The authors of the article analyze the concept “electronic environment”. Having studied a range of academic literature sources and other sources, the authors of the article have drawn a conclusion that the academic writings do not provide a definition of “electronic environment”. Furthermore, the various opinions among specialists regarding this concept often differ. Meanwhile, there are several explanations of the term “cyberspace” overlapping the concept of “electronic environment”, and these terms are often believed to be synonyms. To understand what the term “electronic environment” means and to properly and correctly employ this concept in entrepreneurship, the authors have performed a lexicographic analysis of this concept by comparing reciprocal concepts. As a result of the research, the authors propose their view on what, in their opinion, “electronic environment” is and what its connection to the concept “cyberspace” is. The topicality of the article lies in the fact that often entrepreneurs and specialists of public and other institutions, when using these terms, imply completely different concepts. It can lead to misunderstanding and misinterpreting the information, as well as to encumbering the understanding of tasks, problems, etc.

OS Independent Mobile Solutions for Manufacturing Execution Systems
Heiko Meyer
Pages: 20-23
From the suppliers' perspective it is best to provide the user of a plant with a mobile solution in the form of perfectly matching Apps for the rolled-out manufacturing execution system. Due to the extremely short innovation cycle in the mobile phone development and not least because of the first iPhone generation launch in 2007 the mobile phone market completely changed over the past four years. Today, a large percentage of the sold devices can be classified as smart phones. The paper describes an easy and reliable way to develop OS independent mobile solutions for all common smartphones based on standard technologies.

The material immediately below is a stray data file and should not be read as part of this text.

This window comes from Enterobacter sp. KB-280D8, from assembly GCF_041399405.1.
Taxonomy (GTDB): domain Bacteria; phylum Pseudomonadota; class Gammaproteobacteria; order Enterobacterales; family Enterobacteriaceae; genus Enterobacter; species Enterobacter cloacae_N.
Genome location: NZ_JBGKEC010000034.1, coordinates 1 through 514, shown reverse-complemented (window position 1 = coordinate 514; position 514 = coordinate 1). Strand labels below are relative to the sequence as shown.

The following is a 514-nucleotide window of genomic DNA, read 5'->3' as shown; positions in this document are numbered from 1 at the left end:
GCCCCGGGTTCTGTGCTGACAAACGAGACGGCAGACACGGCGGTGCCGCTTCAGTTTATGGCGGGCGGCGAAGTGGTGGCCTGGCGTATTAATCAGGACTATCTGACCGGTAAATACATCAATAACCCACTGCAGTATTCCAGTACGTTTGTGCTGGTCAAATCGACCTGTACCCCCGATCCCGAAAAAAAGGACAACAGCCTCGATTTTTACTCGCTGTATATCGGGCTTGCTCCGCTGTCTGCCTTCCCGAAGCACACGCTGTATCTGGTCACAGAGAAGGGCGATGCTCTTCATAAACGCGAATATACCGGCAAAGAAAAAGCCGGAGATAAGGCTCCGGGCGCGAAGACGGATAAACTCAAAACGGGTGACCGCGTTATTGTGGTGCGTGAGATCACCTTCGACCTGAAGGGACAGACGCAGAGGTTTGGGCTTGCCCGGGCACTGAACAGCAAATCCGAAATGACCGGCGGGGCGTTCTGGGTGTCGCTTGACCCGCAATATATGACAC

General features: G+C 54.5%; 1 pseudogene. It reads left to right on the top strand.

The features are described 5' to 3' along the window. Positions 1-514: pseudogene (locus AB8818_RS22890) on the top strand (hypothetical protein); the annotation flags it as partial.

Animation Visualization for Vertex Coloring of Polyhedral Graphs
Hidetoshi Nonaka
Pages: 24-28
Vertex coloring of a graph is the assignment of labels to the vertices of the graph so that adjacent vertices have different labels. In the case of polyhedral graphs, the chromatic number is 2, 3, or 4. Edge coloring problem and face coloring problem can be converted to vertex coloring problem for appropriate polyhedral graphs. We have been developed an interactive learning system of polyhedra, based on graph operations and simulated elasticity potential method, mainly for educational purpose. In this paper, we introduce a learning subsystem of vertex coloring, edge coloring and face coloring, based on minimum spanning tree and degenerated polyhedron, which is introduced in this paper.